We’ve watched a number of B Westerns at our Western Night gatherings, many of them courtesy of Robert Nott who chose another one for our latest viewing called WAR PAINT (1953).
About a cavalry patrol ordered to deliver a peace treaty to an Indian chief in the next few days, this low budget B was the kind of Western that made Saturday afternoon matinees so exciting.
Following an opening shootout, we meet the troopers, including Sergeant Clarke (the gravel-voiced Charles McGraw), Tolson (a young Peter Graves) and Lieutenant Billings (a young Robert Stack) who’s determined to deliver the treaty on time in spite of obstacles in his way, not the least of which being they must trust an Indian (whom they don’t) named Taslik (Keith Larsen) to guide them. Taslik, who happens to be the chief’s son, also happens to arrive at the right moment. (Maybe coincidence, maybe not.) And skulking about is his sister Wanima (Joan Taylor), who believes treaties are nothing but lies.
Mostly the film works, though there are moments that play a little cheesy. (A rockslide that suddenly blocks their path is, well, let’s say the budget didn’t quite cover it.)
One of the surprises in the script by Richard Alan Simmons and Martin Berkely is that, like BROKEN ARROW with James Stewart three years earlier, it attempts to portray Native Americans in a sympathetic way, while also showing that compassion and understanding between people might just be attainable.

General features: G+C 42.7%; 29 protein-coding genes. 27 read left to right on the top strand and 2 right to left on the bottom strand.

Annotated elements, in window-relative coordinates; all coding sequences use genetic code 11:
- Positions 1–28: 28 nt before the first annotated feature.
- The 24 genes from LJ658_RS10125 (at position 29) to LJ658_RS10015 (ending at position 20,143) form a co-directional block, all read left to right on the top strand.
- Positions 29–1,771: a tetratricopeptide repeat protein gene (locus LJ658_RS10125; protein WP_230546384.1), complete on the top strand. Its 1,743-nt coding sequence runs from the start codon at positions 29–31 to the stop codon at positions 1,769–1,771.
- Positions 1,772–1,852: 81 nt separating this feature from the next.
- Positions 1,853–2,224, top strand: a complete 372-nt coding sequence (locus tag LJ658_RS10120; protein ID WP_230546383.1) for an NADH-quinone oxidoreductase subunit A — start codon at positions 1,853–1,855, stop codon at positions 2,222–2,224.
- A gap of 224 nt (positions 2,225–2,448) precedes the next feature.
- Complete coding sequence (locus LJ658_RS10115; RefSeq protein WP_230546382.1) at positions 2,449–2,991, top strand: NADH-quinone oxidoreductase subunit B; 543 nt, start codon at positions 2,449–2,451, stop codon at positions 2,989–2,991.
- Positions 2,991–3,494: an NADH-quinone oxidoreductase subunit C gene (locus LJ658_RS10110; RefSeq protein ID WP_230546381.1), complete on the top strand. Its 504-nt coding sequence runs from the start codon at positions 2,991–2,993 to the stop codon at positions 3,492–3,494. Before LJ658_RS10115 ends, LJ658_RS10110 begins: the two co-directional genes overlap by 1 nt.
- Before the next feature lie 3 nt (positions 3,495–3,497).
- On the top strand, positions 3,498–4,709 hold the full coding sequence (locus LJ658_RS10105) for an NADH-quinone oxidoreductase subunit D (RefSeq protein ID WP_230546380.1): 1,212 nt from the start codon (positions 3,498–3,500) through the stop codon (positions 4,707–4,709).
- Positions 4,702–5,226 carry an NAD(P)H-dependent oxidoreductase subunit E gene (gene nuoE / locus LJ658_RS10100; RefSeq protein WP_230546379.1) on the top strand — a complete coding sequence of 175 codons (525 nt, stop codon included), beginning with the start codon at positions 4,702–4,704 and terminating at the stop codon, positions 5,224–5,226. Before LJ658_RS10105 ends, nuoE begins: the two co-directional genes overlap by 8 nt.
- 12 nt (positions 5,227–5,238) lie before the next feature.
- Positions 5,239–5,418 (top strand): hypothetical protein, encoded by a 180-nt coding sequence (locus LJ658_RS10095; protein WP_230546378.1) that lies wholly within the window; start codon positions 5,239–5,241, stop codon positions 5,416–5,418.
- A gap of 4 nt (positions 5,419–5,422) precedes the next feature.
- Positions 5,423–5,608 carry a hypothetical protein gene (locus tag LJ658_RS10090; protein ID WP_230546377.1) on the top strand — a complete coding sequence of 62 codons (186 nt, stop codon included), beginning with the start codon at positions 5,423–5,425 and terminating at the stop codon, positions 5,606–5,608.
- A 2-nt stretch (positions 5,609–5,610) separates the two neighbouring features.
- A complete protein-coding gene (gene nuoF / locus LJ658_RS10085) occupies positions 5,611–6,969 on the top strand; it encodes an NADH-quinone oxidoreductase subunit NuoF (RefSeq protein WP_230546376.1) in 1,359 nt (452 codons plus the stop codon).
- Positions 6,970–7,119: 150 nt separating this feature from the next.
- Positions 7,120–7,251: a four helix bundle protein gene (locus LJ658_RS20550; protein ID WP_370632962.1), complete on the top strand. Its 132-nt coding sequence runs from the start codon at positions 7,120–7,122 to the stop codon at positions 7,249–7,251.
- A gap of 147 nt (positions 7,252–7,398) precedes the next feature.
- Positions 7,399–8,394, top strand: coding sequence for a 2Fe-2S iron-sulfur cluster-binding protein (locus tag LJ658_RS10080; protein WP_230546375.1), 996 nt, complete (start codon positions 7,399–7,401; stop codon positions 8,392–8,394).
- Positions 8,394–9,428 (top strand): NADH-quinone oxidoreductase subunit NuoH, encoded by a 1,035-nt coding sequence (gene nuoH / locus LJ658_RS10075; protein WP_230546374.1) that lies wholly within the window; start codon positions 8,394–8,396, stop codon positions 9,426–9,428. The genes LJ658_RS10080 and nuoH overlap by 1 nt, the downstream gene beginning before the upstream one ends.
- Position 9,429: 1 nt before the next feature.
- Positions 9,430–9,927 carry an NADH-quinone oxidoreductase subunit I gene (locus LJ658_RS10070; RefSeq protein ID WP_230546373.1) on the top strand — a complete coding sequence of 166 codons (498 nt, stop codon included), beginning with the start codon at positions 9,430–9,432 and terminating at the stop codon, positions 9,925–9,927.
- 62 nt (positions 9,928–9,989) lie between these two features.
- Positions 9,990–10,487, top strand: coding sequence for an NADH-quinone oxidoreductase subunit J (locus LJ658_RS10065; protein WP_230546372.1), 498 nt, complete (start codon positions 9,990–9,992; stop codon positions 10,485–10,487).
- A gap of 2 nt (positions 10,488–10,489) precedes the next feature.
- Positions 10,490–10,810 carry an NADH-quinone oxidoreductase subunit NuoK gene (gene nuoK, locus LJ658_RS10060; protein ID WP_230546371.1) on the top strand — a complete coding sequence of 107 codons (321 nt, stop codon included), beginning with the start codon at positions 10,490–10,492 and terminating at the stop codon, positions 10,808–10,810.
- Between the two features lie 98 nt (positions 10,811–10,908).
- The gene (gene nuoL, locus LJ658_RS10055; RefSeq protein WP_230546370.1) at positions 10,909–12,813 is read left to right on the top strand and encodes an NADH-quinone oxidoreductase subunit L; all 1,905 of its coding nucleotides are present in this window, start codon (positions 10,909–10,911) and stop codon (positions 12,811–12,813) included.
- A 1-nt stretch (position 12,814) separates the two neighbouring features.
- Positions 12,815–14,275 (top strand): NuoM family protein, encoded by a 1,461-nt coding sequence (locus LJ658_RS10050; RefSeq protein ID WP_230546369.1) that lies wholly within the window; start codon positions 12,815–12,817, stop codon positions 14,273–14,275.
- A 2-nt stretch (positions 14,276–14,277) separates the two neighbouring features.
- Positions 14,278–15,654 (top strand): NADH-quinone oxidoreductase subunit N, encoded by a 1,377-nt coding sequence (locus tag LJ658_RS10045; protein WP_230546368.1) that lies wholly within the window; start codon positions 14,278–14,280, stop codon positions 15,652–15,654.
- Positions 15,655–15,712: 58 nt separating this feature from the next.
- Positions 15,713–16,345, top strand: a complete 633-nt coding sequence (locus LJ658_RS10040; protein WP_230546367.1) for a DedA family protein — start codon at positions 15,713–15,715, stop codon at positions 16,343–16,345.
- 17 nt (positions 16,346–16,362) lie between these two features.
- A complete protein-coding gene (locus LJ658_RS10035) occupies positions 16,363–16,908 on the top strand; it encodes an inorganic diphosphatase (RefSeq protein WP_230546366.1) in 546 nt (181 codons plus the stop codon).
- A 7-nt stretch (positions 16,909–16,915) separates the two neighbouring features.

Director Lesley Selander shot the film on location in Death Valley, the sparse, unforgiving terrain adding to the brutal harshness of the story. Selander is credited by some film historians with having directed more American sound Westerns than any other director, having made between 100 and 110 from the mid-1930s to the 1960s. Though he worked with Hopalong Cassidy, Gene Autry, and Audie Murphy, among others, much of his Western work is routine, but now and then there were gritty exceptions, like WAR PAINT.
With a running time of 85 minutes, WAR PAINT is available on youtube.
Along with Robert, award-winning journalist and author of several books on Western films, including THE FILMS OF RANDOLPH SCOTT and his most recent THE FILMS OF BUDD BOETTICHER, our group includes Johnny D. Boggs, record nine-time Spur Award-winning author and Owen Wister Award winner whose work includes A THOUSAND TEXAS LONGHORNS, Kirk Ellis, Emmy-winning writer and producer of HBO’s JOHN ADAMS and TNT’s INTO THE WEST, Kirk’s wife, Sheila, and David Morrell, award-winning author and New York Times best-selling author of FIRST BLOOD, the novel that introduced the character Rambo.